It is both appropriate to speak of ‘perceiving’ and inappropriate to speak of simply ‘seeing’ because at a more fundamental level, worldviews are constitutive of the human person and hence human cognition. To extend the metaphor, we cannot use our eyes at all if we are not wearing lenses. Indeed, the lenses are our eyes. We might wish to speak of prescription lenses without which all is a blur, but when worn, things come into focus, and what was but a chaotic blur without them receives clarity and order.
[16] More strongly, they determine what we can accept as true when wishing to remain rational and logical.
[17] Walsh and Middleton, Transforming Vision, 35. N. T. Wright offers a useful corrective to the individualism within this scheme by replacing the ‘am I’ with ‘are we’ (The New Testament and the People of God, 123, n.6). This takes into account the recent emphasis on community in hermeneutics and the social sciences.
[18] Wright, T. R., Theology and Literature, 84
[19] Wright, The New Testament and the People of God, 38. They are infact logically prior to them, and for a belief to be challenged the story that under girds it must first be subverted and replaced with another. A belief may be may of course be challenged as not logically following from a story.
[20] Naugle, Worldview, 303
[21] Wright, The New Testament and the People of God, 40
[22] Ibid.
[23] Summarizing Alistair MacIntyre’s perspective, Naugle writes, “Human life is dominated by story. Narrative identity determines how one lives and conducts oneself in the world. One is oriented to life in the world by the power of stories to shape consciousness and direct behavior. The roles which people play, how they understand themselves and others, how the world itself is structured and operates are entirely a function of the narrative plots that reign in human lives and communities.” (‘Narrative and Life’, 6)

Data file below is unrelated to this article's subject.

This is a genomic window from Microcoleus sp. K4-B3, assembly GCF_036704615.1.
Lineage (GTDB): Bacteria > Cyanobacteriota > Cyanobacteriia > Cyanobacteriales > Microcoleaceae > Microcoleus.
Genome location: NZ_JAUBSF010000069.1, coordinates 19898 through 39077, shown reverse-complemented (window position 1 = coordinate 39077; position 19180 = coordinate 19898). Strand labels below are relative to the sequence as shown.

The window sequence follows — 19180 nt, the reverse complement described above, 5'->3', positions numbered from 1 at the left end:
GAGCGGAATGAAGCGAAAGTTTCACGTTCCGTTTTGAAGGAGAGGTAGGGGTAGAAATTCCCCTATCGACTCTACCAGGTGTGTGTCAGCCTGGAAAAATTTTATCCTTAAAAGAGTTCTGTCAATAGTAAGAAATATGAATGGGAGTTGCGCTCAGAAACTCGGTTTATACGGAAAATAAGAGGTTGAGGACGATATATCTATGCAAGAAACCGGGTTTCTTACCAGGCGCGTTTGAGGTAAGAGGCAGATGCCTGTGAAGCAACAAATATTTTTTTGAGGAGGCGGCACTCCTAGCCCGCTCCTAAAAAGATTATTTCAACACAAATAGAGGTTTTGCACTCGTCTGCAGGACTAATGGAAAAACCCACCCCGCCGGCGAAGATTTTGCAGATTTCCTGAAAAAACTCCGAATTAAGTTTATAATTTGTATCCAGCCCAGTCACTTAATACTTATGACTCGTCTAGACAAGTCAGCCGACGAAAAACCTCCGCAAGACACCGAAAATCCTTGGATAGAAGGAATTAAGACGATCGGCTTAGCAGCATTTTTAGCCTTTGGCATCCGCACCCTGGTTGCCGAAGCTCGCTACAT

[24] It is not concerned with what might be termed the ‘sub-plots’ that arise and which find resolution within the story (e.g. exile).
[25] Wright, The New Testament and the People of God, 69-77
[26] This is only a very broad outline, and details from the narratives will need to be added (e.g. the goodness of creation). Bartholomew and Goheen outline the Biblical story in terms of the theme of ‘kingdom’. In creation God establishes his kingdom, there is then rebellion in the kingdom, the king then initiates redemption by choosing Israel and redemption is accomplished through the coming of the kingdom through Jesus, the Church then spreads the news of the kingdom, and finally redemption is completed with the return of the king (see The Drama of Scripture). This seems helpful, and may suggest that we broaden the scope of our grand-narrative to include all these elements. ‘Worldview’ is a descriptive concept after all, and if it is found that all these elements can form a controlling story, then it would be fallacious to rule them out. This is something that needs further exploration.
[27] Jesus and the Victory of God, 443